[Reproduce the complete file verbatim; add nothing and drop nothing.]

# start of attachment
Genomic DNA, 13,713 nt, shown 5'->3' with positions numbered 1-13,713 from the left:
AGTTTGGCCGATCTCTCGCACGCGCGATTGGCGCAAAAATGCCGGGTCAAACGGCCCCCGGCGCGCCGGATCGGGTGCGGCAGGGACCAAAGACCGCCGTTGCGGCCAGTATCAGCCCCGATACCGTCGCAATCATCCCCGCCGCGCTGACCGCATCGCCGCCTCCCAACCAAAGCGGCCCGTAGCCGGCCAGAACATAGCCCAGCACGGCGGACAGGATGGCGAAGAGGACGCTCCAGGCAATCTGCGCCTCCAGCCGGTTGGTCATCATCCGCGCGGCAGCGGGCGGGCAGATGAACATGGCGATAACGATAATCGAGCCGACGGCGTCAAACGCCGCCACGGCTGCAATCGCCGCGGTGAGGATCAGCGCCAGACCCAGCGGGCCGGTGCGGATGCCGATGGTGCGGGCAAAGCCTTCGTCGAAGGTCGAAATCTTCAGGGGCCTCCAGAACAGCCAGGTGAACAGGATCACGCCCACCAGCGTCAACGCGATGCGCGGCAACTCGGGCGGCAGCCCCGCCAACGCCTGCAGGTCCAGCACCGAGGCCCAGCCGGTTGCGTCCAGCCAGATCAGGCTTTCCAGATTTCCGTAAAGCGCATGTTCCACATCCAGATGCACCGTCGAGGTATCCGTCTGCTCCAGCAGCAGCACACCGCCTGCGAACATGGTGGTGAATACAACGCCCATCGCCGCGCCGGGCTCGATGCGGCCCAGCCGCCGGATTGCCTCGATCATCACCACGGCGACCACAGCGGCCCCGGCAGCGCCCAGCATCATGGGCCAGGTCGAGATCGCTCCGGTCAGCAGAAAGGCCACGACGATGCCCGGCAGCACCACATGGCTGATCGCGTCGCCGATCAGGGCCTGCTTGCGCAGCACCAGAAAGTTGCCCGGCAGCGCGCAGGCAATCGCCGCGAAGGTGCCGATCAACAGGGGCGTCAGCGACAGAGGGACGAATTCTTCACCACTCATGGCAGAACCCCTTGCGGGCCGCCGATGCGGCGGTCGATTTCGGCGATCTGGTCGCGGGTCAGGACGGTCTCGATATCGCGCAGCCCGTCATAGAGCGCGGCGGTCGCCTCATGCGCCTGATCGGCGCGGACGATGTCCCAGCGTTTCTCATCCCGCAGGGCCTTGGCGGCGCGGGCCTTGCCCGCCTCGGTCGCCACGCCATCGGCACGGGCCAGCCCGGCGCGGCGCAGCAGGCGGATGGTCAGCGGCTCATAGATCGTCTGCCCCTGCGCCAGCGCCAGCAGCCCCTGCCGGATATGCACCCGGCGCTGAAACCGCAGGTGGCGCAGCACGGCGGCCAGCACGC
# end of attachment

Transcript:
Genomic DNA, 13,713 nt, shown 5'->3' with positions numbered 1-13,713 from the left:
AGTTTGGCCGATCTCTCGCACGCGCGATTGGCGCAAAAATGCCGGGTCAAACGGCCCCCGGCGCGCCGGATCGGGTGCGGCAGGGACCAAAGACCGCCGTTGCGGCCAGTATCAGCCCCGATACCGTCGCAATCATCCCCGCCGCGCTGACCGCATCGCCGCCTCCCAACCAAAGCGGCCCGTAGCCGGCCAGAACATAGCCCAGCACGGCGGACAGGATGGCGAAGAGGACGCTCCAGGCAATCTGCGCCTCCAGCCGGTTGGTCATCATCCGCGCGGCAGCGGGCGGGCAGATGAACATGGCGATAACGATAATCGAGCCGACGGCGTCAAACGCCGCCACGGCTGCAATCGCCGCGGTGAGGATCAGCGCCAGACCCAGCGGGCCGGTGCGGATGCCGATGGTGCGGGCAAAGCCTTCGTCGAAGGTCGAAATCTTCAGGGGCCTCCAGAACAGCCAGGTGAACAGGATCACGCCCACCAGCGTCAACGCGATGCGCGGCAACTCGGGCGGCAGCCCCGCCAACGCCTGCAGGTCCAGCACCGAGGCCCAGCCGGTTGCGTCCAGCCAGATCAGGCTTTCCAGATTTCCGTAAAGCGCATGTTCCACATCCAGATGCACCGTCGAGGTATCCGTCTGCTCCAGCAGCAGCACACCGCCTGCGAACATGGTGGTGAATACAACGCCCATCGCCGCGCCGGGCTCGATGCGGCCCAGCCGCCGGATTGCCTCGATCATCACCACGGCGACCACAGCGGCCCCGGCAGCGCCCAGCATCATGGGCCAGGTCGAGATCGCTCCGGTCAGCAGAAAGGCCACGACGATGCCCGGCAGCACCACATGGCTGATCGCGTCGCCGATCAGGGCCTGCTTGCGCAGCACCAGAAAGTTGCCCGGCAGCGCGCAGGCAATCGCCGCGAAGGTGCCGATCAACAGGGGCGTCAGCGACAGAGGGACGAATTCTTCACCACTCATGGCAGAACCCCTTGCGGGCCGCCGATGCGGCGGTCGATTTCGGCGATCTGGTCGCGGGTCAGGACGGTCTCGATATCGCGCAGCCCGTCATAGAGCGCGGCGGTCGCCTCATGCGCCTGATCGGCGCGGACGATGTCCCAGCGTTTCTCATCCCGCAGGGCCTTGGCGGCGCGGGCCTTGCCCGCCTCGGTCGCCACGCCATCGGCACGGGCCAGCCCGGCGCGGCGCAGCAGGCGGATGGTCAGCGGCTCATAGATCGTCTGCCCCTGCGCCAGCGCCAGCAGCCCCTGCCGGATATGCACCCGGCGCTGAAACCGCAGGTGGCGCAGCACGGCGGCCAGCACGC